The result is some of the best sunsets you will find anywhere. If you want to see a great sunset, winter is one of the best times to do so. The air is usually clearer and cleaner so the colors are brighter. Landscapes bask in the glow of the late afternoon winter sun.

Almost daily I promise myself that I'll start getting up early and heading back out in the afternoons to catch that light, but usually I'm doing good to just get the late afternoon version. Still, the sun blesses me with some nice opportunities to photograph the sunset. Maybe I'll get up for the sunrise tomorrow...



Wednesday, January 07, 2015

Full to the Brim

As has been the case for the last several months, we continue to receive a lot more rain than we probably need meaning I hike more than I fish now.  The widespread moderate rainfall this past weekend caused the most recent in a long string of high water events.  Here on the Cumberland Plateau, we have minimal soil.  In some places, the underlying sandstone is completely exposed.  All of this means that when it rains, there is not a lot of soil to soak up all that moisture and it runs off quickly.

This last rain event was not as bad as the one in early December.  Here is a picture from December 6.


When I returned the other day, the water was definitely still high but I could safely maneuver up the rocks on the right side of the above picture for a better upstream shot this time.  As you can see, it is full to the brim, but not as dangerous as the previous time I was there. Unfortunately, it was enough rain that I had to cancel a guide trip, something that is really tough to do financially this time of year. Safety is always a priority, however, and should be when dealing with the streams of the Smokies.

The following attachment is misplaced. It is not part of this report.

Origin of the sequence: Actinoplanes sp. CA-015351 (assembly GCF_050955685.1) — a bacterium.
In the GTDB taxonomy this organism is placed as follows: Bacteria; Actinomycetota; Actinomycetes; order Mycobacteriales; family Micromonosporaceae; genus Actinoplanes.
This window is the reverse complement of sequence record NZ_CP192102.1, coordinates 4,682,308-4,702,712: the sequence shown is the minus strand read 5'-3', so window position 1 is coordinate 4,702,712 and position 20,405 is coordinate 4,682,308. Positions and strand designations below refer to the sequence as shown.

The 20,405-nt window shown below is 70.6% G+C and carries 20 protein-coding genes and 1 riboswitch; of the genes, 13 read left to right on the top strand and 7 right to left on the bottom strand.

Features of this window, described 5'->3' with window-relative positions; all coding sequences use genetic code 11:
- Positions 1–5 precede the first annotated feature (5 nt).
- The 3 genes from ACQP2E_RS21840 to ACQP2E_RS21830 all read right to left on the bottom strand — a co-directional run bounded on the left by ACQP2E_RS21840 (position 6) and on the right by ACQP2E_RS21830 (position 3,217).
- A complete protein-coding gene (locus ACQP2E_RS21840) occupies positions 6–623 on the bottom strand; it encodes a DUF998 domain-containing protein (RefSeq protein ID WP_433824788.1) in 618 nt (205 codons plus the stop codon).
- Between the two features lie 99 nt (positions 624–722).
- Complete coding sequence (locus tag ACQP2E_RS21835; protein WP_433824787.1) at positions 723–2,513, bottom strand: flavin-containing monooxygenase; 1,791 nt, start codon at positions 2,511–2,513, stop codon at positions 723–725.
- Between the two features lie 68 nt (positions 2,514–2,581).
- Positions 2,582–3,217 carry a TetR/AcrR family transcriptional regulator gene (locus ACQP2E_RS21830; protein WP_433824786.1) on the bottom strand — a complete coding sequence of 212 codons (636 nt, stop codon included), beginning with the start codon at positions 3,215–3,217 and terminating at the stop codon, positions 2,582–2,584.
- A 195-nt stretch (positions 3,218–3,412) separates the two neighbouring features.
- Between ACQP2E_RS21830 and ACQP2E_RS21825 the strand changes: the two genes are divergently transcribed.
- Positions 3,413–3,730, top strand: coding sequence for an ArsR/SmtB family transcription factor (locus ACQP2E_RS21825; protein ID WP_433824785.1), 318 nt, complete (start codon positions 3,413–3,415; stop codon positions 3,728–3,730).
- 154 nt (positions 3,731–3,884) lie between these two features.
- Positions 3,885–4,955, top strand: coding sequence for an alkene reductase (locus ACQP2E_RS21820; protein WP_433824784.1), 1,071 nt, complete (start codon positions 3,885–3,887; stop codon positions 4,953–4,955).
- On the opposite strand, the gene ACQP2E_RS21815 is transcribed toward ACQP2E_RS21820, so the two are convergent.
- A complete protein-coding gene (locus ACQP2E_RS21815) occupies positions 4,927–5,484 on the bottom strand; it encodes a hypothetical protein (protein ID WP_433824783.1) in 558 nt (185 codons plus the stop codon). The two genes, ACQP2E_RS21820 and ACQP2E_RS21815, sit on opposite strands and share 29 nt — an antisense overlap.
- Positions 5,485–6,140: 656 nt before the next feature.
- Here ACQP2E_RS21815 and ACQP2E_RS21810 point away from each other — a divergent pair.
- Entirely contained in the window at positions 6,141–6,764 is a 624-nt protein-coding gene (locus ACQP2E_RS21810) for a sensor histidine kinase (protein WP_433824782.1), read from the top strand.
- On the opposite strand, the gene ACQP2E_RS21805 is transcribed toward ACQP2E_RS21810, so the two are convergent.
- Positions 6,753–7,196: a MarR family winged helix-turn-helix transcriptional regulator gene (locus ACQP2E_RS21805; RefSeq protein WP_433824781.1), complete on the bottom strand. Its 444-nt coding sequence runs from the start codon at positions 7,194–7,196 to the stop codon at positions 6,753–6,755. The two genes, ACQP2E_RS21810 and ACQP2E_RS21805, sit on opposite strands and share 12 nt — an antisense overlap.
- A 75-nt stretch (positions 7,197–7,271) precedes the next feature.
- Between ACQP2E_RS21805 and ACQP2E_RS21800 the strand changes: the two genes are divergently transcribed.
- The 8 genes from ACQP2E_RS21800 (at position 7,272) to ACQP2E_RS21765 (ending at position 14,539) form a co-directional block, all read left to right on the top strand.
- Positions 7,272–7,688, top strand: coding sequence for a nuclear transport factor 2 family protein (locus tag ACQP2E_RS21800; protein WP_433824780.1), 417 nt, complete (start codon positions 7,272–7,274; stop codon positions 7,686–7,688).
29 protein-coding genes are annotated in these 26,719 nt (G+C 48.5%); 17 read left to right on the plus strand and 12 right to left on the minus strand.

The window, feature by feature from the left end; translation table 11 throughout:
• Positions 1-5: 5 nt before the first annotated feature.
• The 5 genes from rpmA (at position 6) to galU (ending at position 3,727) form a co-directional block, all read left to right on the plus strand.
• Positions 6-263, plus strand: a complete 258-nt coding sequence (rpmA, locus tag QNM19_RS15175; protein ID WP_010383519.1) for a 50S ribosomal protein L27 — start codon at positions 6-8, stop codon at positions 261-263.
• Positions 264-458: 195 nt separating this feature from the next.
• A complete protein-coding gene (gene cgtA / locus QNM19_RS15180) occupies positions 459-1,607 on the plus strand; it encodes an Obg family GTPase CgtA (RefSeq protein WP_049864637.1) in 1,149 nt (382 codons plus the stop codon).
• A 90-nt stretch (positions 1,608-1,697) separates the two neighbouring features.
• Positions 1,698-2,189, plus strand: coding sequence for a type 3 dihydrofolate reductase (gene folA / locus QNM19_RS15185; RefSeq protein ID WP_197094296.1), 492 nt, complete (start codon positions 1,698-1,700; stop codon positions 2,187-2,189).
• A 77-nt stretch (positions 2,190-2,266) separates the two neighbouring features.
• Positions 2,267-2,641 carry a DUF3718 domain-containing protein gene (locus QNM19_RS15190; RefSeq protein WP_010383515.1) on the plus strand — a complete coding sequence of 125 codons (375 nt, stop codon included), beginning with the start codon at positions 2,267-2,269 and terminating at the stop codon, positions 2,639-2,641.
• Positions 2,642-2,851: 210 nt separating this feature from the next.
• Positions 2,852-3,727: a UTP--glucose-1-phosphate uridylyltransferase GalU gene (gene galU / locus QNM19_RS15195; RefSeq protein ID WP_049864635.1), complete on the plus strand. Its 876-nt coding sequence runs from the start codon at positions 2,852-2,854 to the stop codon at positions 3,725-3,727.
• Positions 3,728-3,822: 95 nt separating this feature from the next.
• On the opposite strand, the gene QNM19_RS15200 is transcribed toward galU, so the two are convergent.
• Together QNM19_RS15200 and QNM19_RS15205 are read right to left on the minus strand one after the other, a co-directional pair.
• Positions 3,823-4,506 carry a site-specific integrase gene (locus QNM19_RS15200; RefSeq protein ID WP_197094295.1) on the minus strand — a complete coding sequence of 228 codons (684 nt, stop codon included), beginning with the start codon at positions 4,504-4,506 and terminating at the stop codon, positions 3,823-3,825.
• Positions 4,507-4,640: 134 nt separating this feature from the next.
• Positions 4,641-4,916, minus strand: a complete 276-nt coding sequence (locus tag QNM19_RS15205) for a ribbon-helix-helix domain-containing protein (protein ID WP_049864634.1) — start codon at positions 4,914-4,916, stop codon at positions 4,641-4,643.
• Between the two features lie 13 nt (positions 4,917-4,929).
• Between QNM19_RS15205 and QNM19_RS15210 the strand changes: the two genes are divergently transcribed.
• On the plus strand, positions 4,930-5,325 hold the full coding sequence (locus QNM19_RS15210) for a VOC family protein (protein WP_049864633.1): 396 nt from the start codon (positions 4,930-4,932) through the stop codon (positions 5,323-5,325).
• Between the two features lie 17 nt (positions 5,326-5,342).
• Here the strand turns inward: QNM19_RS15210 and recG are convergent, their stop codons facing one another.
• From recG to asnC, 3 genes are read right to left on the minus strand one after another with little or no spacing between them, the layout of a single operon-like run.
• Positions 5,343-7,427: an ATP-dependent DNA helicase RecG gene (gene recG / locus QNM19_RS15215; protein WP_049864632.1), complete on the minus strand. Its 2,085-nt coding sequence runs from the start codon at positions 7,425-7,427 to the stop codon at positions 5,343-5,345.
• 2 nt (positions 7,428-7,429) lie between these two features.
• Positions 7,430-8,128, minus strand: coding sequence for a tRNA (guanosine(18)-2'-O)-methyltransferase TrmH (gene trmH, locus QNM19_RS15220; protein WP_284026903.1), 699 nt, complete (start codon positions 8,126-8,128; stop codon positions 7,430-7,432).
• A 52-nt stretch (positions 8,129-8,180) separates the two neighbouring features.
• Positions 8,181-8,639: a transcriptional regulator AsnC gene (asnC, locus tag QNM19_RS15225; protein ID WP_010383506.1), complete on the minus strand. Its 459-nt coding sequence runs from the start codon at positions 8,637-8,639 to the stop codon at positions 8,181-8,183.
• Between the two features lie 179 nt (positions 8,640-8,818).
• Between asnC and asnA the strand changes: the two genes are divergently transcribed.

Here are a few more shots from my trip on Saturday.  I've been fortunate enough to get out in the woods several times over the last few days and intend to continue to do so as I work back into good backpacking shape for the spring fishing season!





I still wish that this little stream was capable of holding trout. What a fantastic opportunity it would be for me and so close to home! Unfortunately, in the summer it gets very low and also too warm to support trout.

Check out more of my previous trips to this beautiful little stream.  It just keeps producing incredible photo opportunities for me!

Friday, December 26, 2014

Drained Lake

Earlier this week, I was over on the south side of town and decided to make a run by Cumberland Mountain State Park.  The rumor that the lake was to be drained had me wondering if it was empty yet as well as wanting to figure out why they were draining it this time.  My first glimpse confirmed that it was drained.  I've seen it drained several times over the years and this one was as low as I have ever seen the lake.  As it turns out, that is a good thing.

For many years, in fact for basically my whole life, I have been enjoying this Tennessee state park.  Byrd lake, while not large, provides decent fishing as well as a great environment for seeing birds and even some good wildflowers in the spring.  More often than not, when I just want to get out of the house, I'll head over to Cumberland Mountain SP and enjoy a walk around the lake.  For most of my life, there has been a footbridge over the lake at the boat dock.  On the other side a trail extends up into the woods to the swimming pool.  Additional trails loop around the lake and the footbridge provided an important cutoff to keep the walk from being too long.  Imagine my shock when the bridge was gone.  Here is a shot from the first time I saw the bridge missing.

Despite high water, the bridge is very obviously missing...